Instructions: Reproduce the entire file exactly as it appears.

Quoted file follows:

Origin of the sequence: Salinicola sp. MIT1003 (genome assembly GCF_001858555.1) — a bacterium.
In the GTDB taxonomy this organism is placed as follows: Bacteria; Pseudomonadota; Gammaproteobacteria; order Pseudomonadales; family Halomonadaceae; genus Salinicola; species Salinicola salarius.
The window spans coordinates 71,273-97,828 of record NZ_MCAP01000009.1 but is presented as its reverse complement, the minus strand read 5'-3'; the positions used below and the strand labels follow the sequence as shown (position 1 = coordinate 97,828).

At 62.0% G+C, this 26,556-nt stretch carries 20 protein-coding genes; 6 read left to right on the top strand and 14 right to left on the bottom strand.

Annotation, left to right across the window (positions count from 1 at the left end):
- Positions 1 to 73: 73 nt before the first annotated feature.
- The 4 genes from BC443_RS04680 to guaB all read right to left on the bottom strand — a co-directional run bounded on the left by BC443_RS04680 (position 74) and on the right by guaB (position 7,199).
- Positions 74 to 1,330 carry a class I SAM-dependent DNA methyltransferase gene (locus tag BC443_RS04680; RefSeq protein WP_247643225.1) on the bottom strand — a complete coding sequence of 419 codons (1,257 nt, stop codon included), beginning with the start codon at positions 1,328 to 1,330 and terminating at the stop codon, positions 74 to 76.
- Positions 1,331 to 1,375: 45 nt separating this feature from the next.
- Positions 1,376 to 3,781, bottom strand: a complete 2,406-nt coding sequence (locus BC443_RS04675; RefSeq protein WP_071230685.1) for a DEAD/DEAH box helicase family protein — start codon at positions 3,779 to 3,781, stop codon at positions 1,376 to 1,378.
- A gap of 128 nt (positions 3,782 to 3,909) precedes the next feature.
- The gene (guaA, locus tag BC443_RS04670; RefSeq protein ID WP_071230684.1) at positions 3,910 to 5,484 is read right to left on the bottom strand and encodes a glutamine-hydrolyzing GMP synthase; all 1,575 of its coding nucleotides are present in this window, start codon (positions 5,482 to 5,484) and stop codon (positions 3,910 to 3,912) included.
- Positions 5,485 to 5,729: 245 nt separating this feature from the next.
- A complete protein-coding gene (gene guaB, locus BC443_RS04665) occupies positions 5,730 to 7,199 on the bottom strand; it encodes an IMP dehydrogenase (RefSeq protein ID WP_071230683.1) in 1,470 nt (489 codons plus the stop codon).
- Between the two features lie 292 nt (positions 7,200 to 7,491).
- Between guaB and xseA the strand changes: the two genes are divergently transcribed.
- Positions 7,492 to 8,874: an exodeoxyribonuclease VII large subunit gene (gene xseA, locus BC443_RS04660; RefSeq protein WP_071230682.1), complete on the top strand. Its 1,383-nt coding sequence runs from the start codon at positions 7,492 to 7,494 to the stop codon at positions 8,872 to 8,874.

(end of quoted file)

Origin of the sequence: Salinicola sp. MIT1003 (genome assembly GCF_001858555.1) — a bacterium.
In the GTDB taxonomy this organism is placed as follows: Bacteria; Pseudomonadota; Gammaproteobacteria; order Pseudomonadales; family Halomonadaceae; genus Salinicola; species Salinicola salarius.
The window spans coordinates 71,273-97,828 of record NZ_MCAP01000009.1 but is presented as its reverse complement, the minus strand read 5'-3'; the positions used below and the strand labels follow the sequence as shown (position 1 = coordinate 97,828).

At 62.0% G+C, this 26,556-nt stretch carries 20 protein-coding genes; 6 read left to right on the top strand and 14 right to left on the bottom strand.

Annotation, left to right across the window (positions count from 1 at the left end):
- Positions 1 to 73: 73 nt before the first annotated feature.
- The 4 genes from BC443_RS04680 to guaB all read right to left on the bottom strand — a co-directional run bounded on the left by BC443_RS04680 (position 74) and on the right by guaB (position 7,199).
- Positions 74 to 1,330 carry a class I SAM-dependent DNA methyltransferase gene (locus tag BC443_RS04680; RefSeq protein WP_247643225.1) on the bottom strand — a complete coding sequence of 419 codons (1,257 nt, stop codon included), beginning with the start codon at positions 1,328 to 1,330 and terminating at the stop codon, positions 74 to 76.
- Positions 1,331 to 1,375: 45 nt separating this feature from the next.
- Positions 1,376 to 3,781, bottom strand: a complete 2,406-nt coding sequence (locus BC443_RS04675; RefSeq protein WP_071230685.1) for a DEAD/DEAH box helicase family protein — start codon at positions 3,779 to 3,781, stop codon at positions 1,376 to 1,378.
- A gap of 128 nt (positions 3,782 to 3,909) precedes the next feature.
- The gene (guaA, locus tag BC443_RS04670; RefSeq protein ID WP_071230684.1) at positions 3,910 to 5,484 is read right to left on the bottom strand and encodes a glutamine-hydrolyzing GMP synthase; all 1,575 of its coding nucleotides are present in this window, start codon (positions 5,482 to 5,484) and stop codon (positions 3,910 to 3,912) included.
- Positions 5,485 to 5,729: 245 nt separating this feature from the next.
- A complete protein-coding gene (gene guaB, locus BC443_RS04665) occupies positions 5,730 to 7,199 on the bottom strand; it encodes an IMP dehydrogenase (RefSeq protein ID WP_071230683.1) in 1,470 nt (489 codons plus the stop codon).
- Between the two features lie 292 nt (positions 7,200 to 7,491).
- Between guaB and xseA the strand changes: the two genes are divergently transcribed.
- Positions 7,492 to 8,874: an exodeoxyribonuclease VII large subunit gene (gene xseA, locus BC443_RS04660; RefSeq protein WP_071230682.1), complete on the top strand. Its 1,383-nt coding sequence runs from the start codon at positions 7,492 to 7,494 to the stop codon at positions 8,872 to 8,874.